Lyndhurst’s Kesack learns quickly from Super Bowl MVP mentor Simms

Photo by Jim Hague/ Lyndhurst junior quarterback Danny Kesack.


By Jim Hague

How many local high school quarterbacks get the chance to have private football lessons from a former Super Bowl Most Valuable Player?
The answer is: Not many.
Well, there is at least one notable exception, namely Lyndhurst High School junior quarterback Danny Kesack.
It all started when Lyndhurst head coach Scott Rubinetti, seeing Kesack’s talent and potential, reached out to former Giants standout and current respected CBS football analyst Phil Simms to see if he could work with Kesack.
Rubinetti and Simms had a relationship dating back to the late 1990s, when Rubinetti, then an assistant coach at Ramapo High School, coached Simms’ older son, Chris.
“I saw that Danny was a tremendous talent, but just needed to fine tune some things,” Rubinetti said. “I called Phil to see if he would be willing to work with Danny and he said he was fine with it.”
Kesack didn’t know what to think when his coach recommended the tutorials with the Giants great.
“Coach Rubinetti always talked to me about him knowing Phil Simms, but I didn’t give much thought to it,” Kesack said. “When he first said that I could go and work with him, I never thought it was going to happen. I was blessed to get the chance to train with someone like Phil Simms. He’s an awesome dude. He agreed to meet me and we’ve been working together ever since.”
Simms agreed to meet three times a week with Kesack and the two worked on every aspect of the game together.
“I was really nervous at first,” Kesack said. “I never dreamed I could actually be learning from someone so famous. Then, I got to know him and we became close. It meant so much to me.”
Rubinetti calls the sessions with Simms “invaluable.”
“Phil talked to Danny about the position and what it means to be a good quarterback,” Rubinetti said. “He talked to him about what it takes to be good, how to deal with certain situations, how to have poise. It wasn’t just learning about passing routes and throwing, although they did that as well. It was all about a great quarterback teaching a kid the quarterback position better than anyone could do.”
After all, Simms should know a little about being a quarterback. Besides carving his own niche as perhaps the greatest signal caller in the history of the Giants and leading the team to their first of three Super Bowl titles, Simms also produced his sons, Chris, who played eight seasons in the NFL, the last with Tennessee last year, and Matt, who is currently at the University of Tennessee.
“He worked with Danny on all the little things,” Rubinetti said. “He was consistently coaching Danny on every point and it turned out to be awesome, because it took Danny to another level.”
“It meant so much to me,” Kesack said. “I felt like I learned every aspect about being a quarterback. He had it down perfectly. The game comes so much easier to me now. When I’m in the game, I feel like I know what’s going to happen. It’s been a blessing.”
The ease of the game was obvious last Friday night, when Kesack and his Golden Bear teammates made their 2011 debut against North Arlington, a team that soundly defeated Lyndhurst in the season opener a year ago.
“I had been waiting for this game against North Arlington for a year,” Kesack said. “They’re the rival and after they beat us bad last year, I wanted the chance to return the favor.”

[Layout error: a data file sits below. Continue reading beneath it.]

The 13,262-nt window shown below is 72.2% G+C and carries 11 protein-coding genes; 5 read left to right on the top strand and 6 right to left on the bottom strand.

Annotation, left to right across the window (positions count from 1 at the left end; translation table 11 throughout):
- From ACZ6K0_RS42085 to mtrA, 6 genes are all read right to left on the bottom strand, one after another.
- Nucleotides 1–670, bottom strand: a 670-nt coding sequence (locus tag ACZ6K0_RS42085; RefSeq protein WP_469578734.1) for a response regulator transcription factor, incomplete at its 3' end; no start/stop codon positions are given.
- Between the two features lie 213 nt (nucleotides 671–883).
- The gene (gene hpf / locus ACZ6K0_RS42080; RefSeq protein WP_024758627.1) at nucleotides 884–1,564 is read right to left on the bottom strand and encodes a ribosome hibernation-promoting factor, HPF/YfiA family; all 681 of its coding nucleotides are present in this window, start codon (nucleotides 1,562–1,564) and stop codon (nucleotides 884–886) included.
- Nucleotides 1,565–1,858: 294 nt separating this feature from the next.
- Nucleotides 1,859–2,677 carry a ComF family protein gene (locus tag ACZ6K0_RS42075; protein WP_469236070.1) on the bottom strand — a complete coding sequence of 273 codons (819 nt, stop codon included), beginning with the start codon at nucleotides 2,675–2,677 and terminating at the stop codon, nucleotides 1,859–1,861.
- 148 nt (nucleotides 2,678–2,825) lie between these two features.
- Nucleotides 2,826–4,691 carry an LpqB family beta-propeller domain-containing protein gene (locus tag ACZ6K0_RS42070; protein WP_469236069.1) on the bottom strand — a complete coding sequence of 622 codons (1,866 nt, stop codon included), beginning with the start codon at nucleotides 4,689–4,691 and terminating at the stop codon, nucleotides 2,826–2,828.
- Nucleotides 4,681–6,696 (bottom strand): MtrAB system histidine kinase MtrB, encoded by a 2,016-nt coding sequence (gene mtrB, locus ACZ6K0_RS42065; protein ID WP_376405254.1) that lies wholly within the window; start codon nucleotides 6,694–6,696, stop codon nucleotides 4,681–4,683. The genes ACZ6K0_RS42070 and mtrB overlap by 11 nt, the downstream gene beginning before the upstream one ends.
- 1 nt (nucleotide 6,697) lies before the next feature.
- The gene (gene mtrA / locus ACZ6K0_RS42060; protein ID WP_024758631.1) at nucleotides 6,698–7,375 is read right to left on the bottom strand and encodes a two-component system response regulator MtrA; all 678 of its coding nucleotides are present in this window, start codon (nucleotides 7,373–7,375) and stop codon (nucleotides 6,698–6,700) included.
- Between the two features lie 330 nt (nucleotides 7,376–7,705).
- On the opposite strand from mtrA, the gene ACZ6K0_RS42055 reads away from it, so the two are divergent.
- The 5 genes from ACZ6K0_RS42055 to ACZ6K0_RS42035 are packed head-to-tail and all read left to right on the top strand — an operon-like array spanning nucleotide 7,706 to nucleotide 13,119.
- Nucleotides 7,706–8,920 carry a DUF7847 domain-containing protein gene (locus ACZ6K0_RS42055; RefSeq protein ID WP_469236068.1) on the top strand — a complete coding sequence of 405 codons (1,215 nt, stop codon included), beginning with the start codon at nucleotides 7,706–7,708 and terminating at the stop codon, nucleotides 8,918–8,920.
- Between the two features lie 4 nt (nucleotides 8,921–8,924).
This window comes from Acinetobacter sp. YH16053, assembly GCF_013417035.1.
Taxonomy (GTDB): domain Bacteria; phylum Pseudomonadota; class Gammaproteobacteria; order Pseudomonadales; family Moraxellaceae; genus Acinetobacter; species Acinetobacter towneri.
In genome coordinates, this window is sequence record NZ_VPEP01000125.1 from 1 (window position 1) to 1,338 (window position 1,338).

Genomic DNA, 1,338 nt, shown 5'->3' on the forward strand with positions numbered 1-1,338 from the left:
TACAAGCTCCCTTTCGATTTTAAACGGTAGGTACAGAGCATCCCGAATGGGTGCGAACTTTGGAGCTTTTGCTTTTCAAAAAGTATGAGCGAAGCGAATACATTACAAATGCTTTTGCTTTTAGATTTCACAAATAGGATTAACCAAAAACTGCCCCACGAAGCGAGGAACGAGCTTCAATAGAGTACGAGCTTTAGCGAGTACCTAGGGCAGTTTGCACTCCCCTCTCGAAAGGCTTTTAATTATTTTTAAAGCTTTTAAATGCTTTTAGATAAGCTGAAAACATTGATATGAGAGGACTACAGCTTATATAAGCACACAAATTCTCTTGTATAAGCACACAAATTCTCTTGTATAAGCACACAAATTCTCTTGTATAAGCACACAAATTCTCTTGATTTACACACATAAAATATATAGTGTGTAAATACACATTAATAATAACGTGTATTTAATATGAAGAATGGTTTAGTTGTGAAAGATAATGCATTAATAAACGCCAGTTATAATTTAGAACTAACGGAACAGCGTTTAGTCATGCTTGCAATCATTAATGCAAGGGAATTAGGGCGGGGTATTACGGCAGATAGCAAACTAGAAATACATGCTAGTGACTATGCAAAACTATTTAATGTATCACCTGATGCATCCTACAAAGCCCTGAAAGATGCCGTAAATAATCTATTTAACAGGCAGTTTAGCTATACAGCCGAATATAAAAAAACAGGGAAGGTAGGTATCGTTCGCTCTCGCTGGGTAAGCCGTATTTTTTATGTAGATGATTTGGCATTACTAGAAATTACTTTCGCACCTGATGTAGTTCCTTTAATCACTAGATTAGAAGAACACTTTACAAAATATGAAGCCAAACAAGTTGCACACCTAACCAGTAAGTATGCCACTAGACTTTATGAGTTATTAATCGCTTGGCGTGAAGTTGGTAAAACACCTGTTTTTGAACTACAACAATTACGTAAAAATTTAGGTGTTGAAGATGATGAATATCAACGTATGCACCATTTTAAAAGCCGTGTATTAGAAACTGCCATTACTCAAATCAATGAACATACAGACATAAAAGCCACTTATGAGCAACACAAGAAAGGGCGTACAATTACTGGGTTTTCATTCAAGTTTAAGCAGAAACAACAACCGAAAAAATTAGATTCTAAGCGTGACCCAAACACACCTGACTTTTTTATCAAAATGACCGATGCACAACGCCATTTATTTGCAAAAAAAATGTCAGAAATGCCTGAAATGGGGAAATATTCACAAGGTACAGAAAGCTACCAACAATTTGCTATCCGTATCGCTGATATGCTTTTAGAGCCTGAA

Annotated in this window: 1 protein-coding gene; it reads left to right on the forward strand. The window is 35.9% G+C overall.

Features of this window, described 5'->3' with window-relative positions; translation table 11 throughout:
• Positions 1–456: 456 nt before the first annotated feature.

Kesack carried the ball 14 times for 236 yards and scored three touchdowns and completed six of seven passes for 230 more yards and two scores, leading the Golden Bears to a convincing 52-16 victory over North Arlington in a game played at Harrison High School.
For his efforts, Kesack has been selected as The Observer Athlete of the Week for the past week. Kesack is the first honoree of the 2011-12 scholastic sports season and the weekly feature will continue throughout the season until the presentations of the Male and Female Athletes of the Year next June.
Rubinetti said that he had no doubts where he was going in the season opener.
“We were just putting the ball in Danny’s hands and letting him make plays,” Rubinetti said. “He did so with his feet and his passing. We gave him the run/pass option and he just made plays.”
No one ever doubted Kesack’s ability to throw the football. It’s his rushing totals that stand out as a surprise, as Lyndhurst compiled almost 700 yards of total offense in the win. Danny Nahra had 215 yards rushing in 18 carries as well.
“Danny is such a tremendous competitor,” Rubinetti said. “I said to him early that the team needed to know he was the most important guy in our offense, that he was our guy, our leader. He had to learn a few things and had to be coddled a little bit, but after the first part of the first quarter, he was our guy. He’s bigger and stronger than the past. Danny wants to be great and now he’s taken his play to another level.”
Needless to say, Kesack is pleased with his transformation.
“I definitely have a lot of confidence now,” Kesack said. “I knew I could do it. I just had to learn to make it happen. When I get the ball, I know what I want to do with it. I’m confident enough to know that I can make the right play.”
So those sessions with the Super Bowl MVP paid off?
“Oh, definitely,” Kesack said. “This is only the beginning for me. I still talk and text Phil all the time. We talk a lot. Everyone always asks me what that’s like, talking all the time with someone who is famous. It’s pretty neat.”
Except for one important aspect that Kesack has yet to tell his tutor.
“I hate to admit it,” Kesack said. “But I’m a Jets fan.”
Safe to say Phil Simms knows that now.

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